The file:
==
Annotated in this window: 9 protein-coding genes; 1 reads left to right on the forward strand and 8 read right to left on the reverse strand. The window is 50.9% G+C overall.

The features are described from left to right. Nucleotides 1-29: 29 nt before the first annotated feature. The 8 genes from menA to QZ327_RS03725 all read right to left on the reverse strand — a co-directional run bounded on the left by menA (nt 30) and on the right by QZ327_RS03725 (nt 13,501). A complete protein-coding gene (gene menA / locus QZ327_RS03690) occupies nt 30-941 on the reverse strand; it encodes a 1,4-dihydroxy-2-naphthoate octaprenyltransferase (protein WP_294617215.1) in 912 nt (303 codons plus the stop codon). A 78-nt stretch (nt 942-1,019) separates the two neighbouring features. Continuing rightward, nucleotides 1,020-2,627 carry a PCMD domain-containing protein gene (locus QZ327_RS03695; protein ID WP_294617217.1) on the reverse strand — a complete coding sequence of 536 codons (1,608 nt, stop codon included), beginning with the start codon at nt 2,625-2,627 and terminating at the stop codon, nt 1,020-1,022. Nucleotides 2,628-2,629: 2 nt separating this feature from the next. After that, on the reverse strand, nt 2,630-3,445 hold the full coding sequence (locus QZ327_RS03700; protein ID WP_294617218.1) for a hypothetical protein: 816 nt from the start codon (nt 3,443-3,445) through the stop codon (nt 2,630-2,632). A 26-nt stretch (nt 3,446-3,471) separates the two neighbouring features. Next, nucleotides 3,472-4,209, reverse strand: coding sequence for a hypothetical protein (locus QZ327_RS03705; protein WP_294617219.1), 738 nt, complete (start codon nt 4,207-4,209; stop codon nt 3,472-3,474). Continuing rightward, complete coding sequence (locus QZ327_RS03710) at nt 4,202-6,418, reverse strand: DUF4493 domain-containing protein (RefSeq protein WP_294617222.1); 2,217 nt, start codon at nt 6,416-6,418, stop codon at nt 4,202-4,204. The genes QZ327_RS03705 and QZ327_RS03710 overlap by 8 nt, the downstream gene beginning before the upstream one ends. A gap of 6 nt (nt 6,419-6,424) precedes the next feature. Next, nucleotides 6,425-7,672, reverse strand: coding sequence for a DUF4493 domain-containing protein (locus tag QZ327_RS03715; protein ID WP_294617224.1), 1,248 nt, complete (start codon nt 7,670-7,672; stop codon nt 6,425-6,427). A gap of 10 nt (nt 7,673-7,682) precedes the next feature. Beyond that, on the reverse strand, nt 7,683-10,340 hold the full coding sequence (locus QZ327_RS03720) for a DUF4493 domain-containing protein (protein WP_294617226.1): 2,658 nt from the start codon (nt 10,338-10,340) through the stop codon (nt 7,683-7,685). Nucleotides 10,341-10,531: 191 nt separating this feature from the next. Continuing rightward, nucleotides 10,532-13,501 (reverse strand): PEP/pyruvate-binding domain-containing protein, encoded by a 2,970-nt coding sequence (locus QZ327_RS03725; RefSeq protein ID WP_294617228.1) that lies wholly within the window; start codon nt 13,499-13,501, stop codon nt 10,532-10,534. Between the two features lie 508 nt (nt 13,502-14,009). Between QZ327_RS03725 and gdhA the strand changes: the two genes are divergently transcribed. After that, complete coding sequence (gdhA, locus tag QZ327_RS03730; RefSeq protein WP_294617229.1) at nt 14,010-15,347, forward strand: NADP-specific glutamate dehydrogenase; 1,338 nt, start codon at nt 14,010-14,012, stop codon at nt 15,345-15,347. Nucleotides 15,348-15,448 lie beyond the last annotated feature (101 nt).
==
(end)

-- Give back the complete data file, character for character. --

Annotated in this window: 9 protein-coding genes; 1 reads left to right on the forward strand and 8 read right to left on the reverse strand. The window is 50.9% G+C overall.

The features are described from left to right. Nucleotides 1-29: 29 nt before the first annotated feature. The 8 genes from menA to QZ327_RS03725 all read right to left on the reverse strand — a co-directional run bounded on the left by menA (nt 30) and on the right by QZ327_RS03725 (nt 13,501). A complete protein-coding gene (gene menA / locus QZ327_RS03690) occupies nt 30-941 on the reverse strand; it encodes a 1,4-dihydroxy-2-naphthoate octaprenyltransferase (protein WP_294617215.1) in 912 nt (303 codons plus the stop codon). A 78-nt stretch (nt 942-1,019) separates the two neighbouring features. Continuing rightward, nucleotides 1,020-2,627 carry a PCMD domain-containing protein gene (locus QZ327_RS03695; protein ID WP_294617217.1) on the reverse strand — a complete coding sequence of 536 codons (1,608 nt, stop codon included), beginning with the start codon at nt 2,625-2,627 and terminating at the stop codon, nt 1,020-1,022. Nucleotides 2,628-2,629: 2 nt separating this feature from the next. After that, on the reverse strand, nt 2,630-3,445 hold the full coding sequence (locus QZ327_RS03700; protein ID WP_294617218.1) for a hypothetical protein: 816 nt from the start codon (nt 3,443-3,445) through the stop codon (nt 2,630-2,632). A 26-nt stretch (nt 3,446-3,471) separates the two neighbouring features. Next, nucleotides 3,472-4,209, reverse strand: coding sequence for a hypothetical protein (locus QZ327_RS03705; protein WP_294617219.1), 738 nt, complete (start codon nt 4,207-4,209; stop codon nt 3,472-3,474). Continuing rightward, complete coding sequence (locus QZ327_RS03710) at nt 4,202-6,418, reverse strand: DUF4493 domain-containing protein (RefSeq protein WP_294617222.1); 2,217 nt, start codon at nt 6,416-6,418, stop codon at nt 4,202-4,204. The genes QZ327_RS03705 and QZ327_RS03710 overlap by 8 nt, the downstream gene beginning before the upstream one ends. A gap of 6 nt (nt 6,419-6,424) precedes the next feature. Next, nucleotides 6,425-7,672, reverse strand: coding sequence for a DUF4493 domain-containing protein (locus tag QZ327_RS03715; protein ID WP_294617224.1), 1,248 nt, complete (start codon nt 7,670-7,672; stop codon nt 6,425-6,427). A gap of 10 nt (nt 7,673-7,682) precedes the next feature. Beyond that, on the reverse strand, nt 7,683-10,340 hold the full coding sequence (locus QZ327_RS03720) for a DUF4493 domain-containing protein (protein WP_294617226.1): 2,658 nt from the start codon (nt 10,338-10,340) through the stop codon (nt 7,683-7,685). Nucleotides 10,341-10,531: 191 nt separating this feature from the next. Continuing rightward, nucleotides 10,532-13,501 (reverse strand): PEP/pyruvate-binding domain-containing protein, encoded by a 2,970-nt coding sequence (locus QZ327_RS03725; RefSeq protein ID WP_294617228.1) that lies wholly within the window; start codon nt 13,499-13,501, stop codon nt 10,532-10,534. Between the two features lie 508 nt (nt 13,502-14,009). Between QZ327_RS03725 and gdhA the strand changes: the two genes are divergently transcribed. After that, complete coding sequence (gdhA, locus tag QZ327_RS03730; RefSeq protein WP_294617229.1) at nt 14,010-15,347, forward strand: NADP-specific glutamate dehydrogenase; 1,338 nt, start codon at nt 14,010-14,012, stop codon at nt 15,345-15,347. Nucleotides 15,348-15,448 lie beyond the last annotated feature (101 nt).